The following materials are most commonly used for hiking shoes:
- Full-grain leather. Full-grain leather is extremely durable and does a good job of resisting water penetration, making it suitable for heavy-duty treks. However, despite the durability, it isn’t the most breathable materials; plus, it’s pretty heavy.
- Synthetic materials. Examples of synthetic materials that are usually used for hiking shoes include polyester and nylon. They’re light-weight, breathable, they dry pretty fast when they’re wet, and they’re relatively easy to break in; however, they aren’t as durable as other materials.
- Split-grain leather. Comprised of a combination of leather and synthetic materials, split-grain leather is lighter than full-grain leather and more durable than straight synthetics. The downside: split-grain isn’t as waterproof or durable as full-grain leather, and it’s heavier than full synthetic shoes.
When selecting the material for your hiking boots, consider what type of setting you will be hiking in, as well as the climate.
Cut is Important, Too
The cut of your hiking shoes is another very important factor that you’re going to want to consider. Choose the wrong cut and you could end up getting pebbles stuck in your shoes or twisting an ankle.
The three main cuts include:
- High-cut. High cut boots come up around the ankles, providing the support you’ll need on rigorous terrains. Additionally, they prevent debris from falling into your shoes. If you’re planning on doing adventurous treks, high-gut shoes are the way to go.
- Mid-cut. Mid-cut hiking shoes come up to just below the ankle, providing a bit of support in that area, and they also can help to cut down on the amount of pebbles, sand, and other debris that gets trapped inside your shoes. Furthermore, they’re more flexible than high-cut shots, but they don’t offer as much support.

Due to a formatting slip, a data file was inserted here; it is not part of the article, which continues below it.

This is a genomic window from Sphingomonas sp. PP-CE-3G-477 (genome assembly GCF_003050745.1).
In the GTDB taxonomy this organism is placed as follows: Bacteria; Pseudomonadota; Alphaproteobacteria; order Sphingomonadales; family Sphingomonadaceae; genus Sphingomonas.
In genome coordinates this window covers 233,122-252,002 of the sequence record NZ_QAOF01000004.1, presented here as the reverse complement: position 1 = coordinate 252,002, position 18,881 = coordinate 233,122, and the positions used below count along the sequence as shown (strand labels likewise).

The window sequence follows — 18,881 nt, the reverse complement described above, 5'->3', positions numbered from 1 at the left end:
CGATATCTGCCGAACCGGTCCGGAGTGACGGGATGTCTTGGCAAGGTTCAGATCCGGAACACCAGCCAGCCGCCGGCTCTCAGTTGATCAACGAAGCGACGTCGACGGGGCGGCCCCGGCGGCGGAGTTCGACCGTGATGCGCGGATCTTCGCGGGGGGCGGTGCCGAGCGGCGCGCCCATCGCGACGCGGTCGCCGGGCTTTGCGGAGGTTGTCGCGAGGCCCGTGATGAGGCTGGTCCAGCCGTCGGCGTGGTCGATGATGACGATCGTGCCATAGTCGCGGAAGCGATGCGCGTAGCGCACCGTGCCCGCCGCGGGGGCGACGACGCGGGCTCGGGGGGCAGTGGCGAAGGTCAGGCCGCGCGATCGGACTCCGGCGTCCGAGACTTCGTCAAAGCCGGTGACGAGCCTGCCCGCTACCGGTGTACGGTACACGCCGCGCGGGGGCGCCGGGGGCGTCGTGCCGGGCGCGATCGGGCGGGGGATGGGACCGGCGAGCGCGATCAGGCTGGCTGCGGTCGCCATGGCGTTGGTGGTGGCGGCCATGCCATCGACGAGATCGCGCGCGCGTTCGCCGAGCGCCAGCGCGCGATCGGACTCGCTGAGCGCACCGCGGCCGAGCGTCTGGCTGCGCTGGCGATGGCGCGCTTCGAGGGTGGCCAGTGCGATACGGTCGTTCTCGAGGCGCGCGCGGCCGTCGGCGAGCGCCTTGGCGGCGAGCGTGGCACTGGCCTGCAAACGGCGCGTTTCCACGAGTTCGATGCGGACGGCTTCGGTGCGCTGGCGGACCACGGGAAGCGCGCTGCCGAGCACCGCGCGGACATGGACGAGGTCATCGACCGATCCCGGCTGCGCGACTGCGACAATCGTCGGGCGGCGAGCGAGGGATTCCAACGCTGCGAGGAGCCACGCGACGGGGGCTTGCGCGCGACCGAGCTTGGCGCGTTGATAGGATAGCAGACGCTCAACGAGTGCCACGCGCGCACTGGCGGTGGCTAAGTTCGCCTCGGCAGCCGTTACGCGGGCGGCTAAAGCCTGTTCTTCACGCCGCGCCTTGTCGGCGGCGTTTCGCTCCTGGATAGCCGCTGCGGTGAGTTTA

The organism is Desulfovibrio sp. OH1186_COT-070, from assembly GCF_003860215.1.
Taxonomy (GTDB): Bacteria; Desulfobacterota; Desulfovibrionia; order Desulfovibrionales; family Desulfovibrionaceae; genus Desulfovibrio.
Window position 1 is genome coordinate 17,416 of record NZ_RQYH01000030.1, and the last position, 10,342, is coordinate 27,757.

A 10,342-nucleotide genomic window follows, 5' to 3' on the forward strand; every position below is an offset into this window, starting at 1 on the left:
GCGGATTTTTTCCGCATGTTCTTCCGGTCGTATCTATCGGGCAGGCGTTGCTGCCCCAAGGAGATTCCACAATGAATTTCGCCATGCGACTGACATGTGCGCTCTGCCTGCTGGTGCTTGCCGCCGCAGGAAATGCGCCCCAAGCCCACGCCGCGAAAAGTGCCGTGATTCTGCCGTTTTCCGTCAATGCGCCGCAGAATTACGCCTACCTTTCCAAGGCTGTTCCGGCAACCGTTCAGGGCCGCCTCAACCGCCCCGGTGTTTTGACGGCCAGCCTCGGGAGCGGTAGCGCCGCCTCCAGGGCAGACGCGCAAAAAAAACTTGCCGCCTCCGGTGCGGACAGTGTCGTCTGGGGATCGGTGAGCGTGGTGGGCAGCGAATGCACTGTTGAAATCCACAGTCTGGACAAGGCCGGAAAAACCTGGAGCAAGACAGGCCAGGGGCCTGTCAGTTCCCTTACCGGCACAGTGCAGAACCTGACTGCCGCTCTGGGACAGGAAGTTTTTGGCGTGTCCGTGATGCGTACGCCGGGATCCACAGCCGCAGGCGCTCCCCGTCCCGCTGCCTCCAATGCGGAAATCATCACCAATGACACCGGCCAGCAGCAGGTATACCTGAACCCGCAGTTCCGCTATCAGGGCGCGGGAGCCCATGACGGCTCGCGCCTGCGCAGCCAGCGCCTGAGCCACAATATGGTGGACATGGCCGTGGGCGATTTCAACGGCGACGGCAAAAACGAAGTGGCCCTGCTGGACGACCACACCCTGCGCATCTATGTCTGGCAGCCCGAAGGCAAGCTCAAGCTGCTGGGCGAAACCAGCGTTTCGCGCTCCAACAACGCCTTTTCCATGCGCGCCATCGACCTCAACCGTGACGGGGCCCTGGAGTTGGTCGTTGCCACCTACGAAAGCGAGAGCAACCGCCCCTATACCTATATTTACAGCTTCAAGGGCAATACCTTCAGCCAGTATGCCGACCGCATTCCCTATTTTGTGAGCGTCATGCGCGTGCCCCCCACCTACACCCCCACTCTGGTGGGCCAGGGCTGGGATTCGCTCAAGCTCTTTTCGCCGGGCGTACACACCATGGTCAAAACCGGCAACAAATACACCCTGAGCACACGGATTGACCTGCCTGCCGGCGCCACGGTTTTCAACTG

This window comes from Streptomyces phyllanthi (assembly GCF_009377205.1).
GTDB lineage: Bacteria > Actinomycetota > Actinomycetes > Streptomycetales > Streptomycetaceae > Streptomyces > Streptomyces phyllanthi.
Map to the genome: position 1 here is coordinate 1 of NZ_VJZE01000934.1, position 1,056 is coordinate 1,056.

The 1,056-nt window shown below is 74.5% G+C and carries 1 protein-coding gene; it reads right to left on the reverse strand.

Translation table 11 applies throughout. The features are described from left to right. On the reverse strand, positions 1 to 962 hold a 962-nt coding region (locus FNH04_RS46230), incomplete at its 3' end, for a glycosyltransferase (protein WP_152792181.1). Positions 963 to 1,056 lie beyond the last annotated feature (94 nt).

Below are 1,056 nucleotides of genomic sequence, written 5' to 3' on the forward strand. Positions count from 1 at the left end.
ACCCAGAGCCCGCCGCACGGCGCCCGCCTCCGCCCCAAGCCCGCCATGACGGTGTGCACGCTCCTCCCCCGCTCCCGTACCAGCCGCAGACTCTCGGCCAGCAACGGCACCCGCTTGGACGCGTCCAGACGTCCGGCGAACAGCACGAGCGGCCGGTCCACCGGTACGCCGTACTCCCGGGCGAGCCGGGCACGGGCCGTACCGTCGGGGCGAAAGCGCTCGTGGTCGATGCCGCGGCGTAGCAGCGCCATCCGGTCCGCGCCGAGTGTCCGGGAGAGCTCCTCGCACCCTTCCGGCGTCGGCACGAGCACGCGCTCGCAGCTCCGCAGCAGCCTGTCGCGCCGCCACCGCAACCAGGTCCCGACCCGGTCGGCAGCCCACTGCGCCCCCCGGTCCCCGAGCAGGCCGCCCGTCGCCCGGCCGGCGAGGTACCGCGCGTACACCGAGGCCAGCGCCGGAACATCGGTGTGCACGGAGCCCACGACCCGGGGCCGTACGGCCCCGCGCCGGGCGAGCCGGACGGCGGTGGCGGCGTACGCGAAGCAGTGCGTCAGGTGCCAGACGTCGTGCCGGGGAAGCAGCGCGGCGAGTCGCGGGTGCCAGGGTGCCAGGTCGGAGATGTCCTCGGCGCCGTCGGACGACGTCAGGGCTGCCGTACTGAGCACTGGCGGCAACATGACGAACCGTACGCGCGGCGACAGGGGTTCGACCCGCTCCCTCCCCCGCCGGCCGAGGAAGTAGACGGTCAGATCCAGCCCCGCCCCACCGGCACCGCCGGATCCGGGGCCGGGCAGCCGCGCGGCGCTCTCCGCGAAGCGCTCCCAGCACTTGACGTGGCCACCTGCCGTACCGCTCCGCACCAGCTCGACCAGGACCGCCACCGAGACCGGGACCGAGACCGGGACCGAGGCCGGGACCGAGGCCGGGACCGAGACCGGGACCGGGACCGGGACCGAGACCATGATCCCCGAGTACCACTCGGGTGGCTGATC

- Low-cut. Lastly, there’s the low-cut hiking shoe. As the name indicates, the shoes sit low on the foot, below the ankle; similar to a pair of standard running sneakers. While they offer great flexibility and are lighter than the previously mentioned cuts, low-cut hiking shoes provide virtually no support for the ankles and debris can easily slip inside. We suggest low-cut shoes for simple treks.
Pay Attention to the Padding
Just as important as the fit, the style, and the cut is the padding that your hiking shoes offer. You want to make sure that you’ve got enough padding to shield you from blisters.
The tongues of the shoes should provide plenty of padding so keep chaffing on the top of your feet down and to prevent your feet from feeling as if they’re being cut by the laces.
The padding along the ankle is important, too. Your ankle doesn’t contain a lot of fat, but it folds and flexes continuously; therefore, padding plays a key role in protecting your ankle from blisters.
Opt for a pair of shoes that feature enough padding to properly secure the shoes around your heel, thereby preventing excessive movement around your ankles; this will help to minimize chafing.
Another key area for padding is the ankles. The heels are notorious for blisters, especially if your shoes aren’t properly broken in. While friction between the heels and the shoes is almost impossible to avoid – especially if the boots are stiff and new – you can cut prevent the risk of blisters by investing in a pair of shoes that offer a decent amount of padding along the heels.
Check Out the Treads
The treads of the shoes provide traction and stability, and it goes without saying that you want to be as stable as possible when you’re hitting the trails.
Check out the treads; the deeper, yet narrower they are, the more stability they’ll provide. In addition, you’ll want the soles to be made of slip-resistant materials to reduce your chances of slipping on wet rocks, leaves, or patches of snow and ice.
Summing It Up
When you’re shopping for hiking shoes, considering the type of hiking you’ll be doing (the terrain, the distance, etc.) is essential so that you can purchase the right height, style, and material.
Trying on the shoes to ensure they are comfortable – really walk around in them to give them a good test run – is an absolute must. Also, make sure you wear socks that are similar to what you plan on wearing when you hit the trails while you’re shopping.
The right pair of hiking shoes can be the difference between a happy trek and a miserable one.